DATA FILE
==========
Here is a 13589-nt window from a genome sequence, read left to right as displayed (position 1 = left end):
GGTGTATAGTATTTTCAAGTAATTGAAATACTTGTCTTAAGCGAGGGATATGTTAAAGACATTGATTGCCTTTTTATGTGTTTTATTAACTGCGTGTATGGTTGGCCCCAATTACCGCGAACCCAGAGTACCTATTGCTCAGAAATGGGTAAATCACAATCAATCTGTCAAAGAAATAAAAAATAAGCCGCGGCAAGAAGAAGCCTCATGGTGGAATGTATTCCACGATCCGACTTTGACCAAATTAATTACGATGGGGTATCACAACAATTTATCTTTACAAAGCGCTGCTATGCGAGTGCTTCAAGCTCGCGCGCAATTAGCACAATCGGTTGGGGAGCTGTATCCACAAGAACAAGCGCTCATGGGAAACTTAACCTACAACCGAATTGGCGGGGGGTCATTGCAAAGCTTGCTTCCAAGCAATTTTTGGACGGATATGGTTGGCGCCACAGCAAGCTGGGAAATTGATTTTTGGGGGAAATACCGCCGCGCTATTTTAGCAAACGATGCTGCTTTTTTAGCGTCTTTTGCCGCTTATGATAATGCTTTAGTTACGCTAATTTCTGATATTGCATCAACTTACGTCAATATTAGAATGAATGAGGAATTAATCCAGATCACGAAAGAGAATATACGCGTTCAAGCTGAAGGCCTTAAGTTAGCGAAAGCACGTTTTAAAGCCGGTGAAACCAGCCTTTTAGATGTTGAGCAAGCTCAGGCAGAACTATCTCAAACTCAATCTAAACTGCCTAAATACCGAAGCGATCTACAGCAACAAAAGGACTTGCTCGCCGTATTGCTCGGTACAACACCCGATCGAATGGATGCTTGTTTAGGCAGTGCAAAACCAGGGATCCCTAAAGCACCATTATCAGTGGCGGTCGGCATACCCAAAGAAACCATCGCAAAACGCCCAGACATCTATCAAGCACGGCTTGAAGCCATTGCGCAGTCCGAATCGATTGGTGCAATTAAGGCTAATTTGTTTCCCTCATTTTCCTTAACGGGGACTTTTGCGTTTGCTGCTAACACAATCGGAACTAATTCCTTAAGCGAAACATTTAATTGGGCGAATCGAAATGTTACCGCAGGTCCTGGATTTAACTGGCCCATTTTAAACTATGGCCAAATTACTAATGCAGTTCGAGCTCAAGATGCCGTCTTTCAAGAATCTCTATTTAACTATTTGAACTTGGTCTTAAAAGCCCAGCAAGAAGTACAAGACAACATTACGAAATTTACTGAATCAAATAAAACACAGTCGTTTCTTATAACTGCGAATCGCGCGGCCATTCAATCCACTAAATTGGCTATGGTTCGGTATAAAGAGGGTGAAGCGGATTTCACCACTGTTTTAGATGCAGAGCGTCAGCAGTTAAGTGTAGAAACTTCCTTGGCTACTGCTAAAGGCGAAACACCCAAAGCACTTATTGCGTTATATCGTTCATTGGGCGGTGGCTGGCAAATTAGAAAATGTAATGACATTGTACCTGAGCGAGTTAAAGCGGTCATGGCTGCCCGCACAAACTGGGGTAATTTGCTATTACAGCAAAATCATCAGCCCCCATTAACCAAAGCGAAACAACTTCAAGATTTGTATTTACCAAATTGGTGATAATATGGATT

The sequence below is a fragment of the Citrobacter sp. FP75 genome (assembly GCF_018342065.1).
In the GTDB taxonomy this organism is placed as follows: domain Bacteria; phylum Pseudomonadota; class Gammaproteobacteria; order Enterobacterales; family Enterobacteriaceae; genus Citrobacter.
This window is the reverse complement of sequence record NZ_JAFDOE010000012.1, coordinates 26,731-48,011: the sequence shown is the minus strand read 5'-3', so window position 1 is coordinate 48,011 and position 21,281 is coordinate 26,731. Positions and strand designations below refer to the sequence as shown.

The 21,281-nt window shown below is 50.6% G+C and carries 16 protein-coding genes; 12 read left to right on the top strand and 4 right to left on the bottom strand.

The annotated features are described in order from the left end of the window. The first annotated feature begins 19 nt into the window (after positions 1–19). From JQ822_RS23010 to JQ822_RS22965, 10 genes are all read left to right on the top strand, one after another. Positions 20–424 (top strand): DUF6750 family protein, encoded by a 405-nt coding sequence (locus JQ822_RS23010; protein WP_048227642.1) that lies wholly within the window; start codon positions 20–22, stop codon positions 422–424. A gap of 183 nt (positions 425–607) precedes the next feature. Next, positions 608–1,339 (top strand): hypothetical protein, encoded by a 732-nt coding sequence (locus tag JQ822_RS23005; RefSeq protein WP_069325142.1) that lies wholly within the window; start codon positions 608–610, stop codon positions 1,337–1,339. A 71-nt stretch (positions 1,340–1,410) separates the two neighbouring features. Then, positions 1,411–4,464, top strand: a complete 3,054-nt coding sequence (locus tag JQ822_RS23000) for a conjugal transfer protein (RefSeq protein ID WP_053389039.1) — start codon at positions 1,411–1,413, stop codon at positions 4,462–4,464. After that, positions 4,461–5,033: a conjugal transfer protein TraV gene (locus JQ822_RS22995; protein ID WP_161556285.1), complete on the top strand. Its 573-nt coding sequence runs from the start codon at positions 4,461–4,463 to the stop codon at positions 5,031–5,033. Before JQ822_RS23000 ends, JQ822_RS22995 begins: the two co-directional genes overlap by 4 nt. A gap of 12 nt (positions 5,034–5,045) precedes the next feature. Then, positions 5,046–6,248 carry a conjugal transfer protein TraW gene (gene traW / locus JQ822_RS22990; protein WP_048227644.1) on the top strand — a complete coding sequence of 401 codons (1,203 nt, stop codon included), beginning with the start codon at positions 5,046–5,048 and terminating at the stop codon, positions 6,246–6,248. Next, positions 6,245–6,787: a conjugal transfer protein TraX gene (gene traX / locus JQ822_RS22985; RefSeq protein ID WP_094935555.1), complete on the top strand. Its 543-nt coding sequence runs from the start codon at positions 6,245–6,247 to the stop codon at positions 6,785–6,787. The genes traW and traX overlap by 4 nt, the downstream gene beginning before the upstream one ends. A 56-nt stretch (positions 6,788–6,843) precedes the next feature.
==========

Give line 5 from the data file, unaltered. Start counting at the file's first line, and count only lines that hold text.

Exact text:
This window is the reverse complement of sequence record NZ_JAFDOE010000012.1, coordinates 26,731-48,011: the sequence shown is the minus strand read 5'-3', so window position 1 is coordinate 48,011 and position 21,281 is coordinate 26,731. Positions and strand designations below refer to the sequence as shown.